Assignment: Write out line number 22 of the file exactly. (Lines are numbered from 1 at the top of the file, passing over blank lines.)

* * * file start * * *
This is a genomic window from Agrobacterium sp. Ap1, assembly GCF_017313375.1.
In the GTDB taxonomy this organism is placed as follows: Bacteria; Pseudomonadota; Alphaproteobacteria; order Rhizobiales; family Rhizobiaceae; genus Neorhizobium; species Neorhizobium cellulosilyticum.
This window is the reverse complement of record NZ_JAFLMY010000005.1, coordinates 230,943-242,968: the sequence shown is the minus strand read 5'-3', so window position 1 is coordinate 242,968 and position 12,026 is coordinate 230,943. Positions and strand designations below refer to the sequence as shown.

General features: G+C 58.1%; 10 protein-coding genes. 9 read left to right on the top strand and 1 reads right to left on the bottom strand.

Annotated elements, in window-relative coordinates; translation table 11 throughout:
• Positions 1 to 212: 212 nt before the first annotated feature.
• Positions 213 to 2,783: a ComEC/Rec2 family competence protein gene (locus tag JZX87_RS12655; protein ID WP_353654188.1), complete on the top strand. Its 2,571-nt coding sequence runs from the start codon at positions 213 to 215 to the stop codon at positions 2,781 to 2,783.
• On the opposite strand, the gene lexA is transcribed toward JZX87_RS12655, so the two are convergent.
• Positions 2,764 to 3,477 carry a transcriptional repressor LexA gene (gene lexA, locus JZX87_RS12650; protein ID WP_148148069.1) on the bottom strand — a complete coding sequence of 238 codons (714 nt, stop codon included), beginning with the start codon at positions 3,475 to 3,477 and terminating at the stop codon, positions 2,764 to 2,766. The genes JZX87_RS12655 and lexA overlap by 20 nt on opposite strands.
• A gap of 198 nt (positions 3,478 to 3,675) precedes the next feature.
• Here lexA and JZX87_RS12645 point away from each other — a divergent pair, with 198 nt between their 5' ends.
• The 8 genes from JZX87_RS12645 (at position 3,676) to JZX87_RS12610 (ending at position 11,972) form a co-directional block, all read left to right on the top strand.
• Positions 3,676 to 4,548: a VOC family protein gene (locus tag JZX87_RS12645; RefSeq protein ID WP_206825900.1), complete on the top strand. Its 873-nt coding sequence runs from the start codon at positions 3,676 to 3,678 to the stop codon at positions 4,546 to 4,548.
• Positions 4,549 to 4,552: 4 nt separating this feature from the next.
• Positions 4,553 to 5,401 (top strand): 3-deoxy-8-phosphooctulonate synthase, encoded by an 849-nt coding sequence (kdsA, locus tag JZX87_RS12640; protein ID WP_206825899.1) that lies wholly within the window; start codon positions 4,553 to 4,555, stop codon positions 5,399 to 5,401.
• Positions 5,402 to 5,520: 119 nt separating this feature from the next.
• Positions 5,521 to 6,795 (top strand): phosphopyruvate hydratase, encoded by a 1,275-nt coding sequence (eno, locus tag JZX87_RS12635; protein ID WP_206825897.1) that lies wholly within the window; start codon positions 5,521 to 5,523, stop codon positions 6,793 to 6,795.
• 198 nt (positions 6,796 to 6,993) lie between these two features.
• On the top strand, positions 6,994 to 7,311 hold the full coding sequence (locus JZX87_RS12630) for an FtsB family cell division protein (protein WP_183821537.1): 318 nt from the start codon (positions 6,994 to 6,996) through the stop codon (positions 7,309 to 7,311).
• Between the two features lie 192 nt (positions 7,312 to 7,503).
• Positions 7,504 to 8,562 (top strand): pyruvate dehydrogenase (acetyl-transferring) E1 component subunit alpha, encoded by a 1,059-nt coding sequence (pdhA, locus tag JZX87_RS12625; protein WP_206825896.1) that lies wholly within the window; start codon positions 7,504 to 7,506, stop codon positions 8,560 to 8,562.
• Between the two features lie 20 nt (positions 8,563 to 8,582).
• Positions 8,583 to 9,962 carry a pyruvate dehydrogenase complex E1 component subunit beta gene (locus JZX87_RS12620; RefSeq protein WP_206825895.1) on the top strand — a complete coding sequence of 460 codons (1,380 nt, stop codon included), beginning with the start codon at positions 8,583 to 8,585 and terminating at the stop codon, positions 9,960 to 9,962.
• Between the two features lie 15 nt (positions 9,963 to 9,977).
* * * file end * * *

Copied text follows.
• Between the two features lie 20 nt (positions 8,563 to 8,582).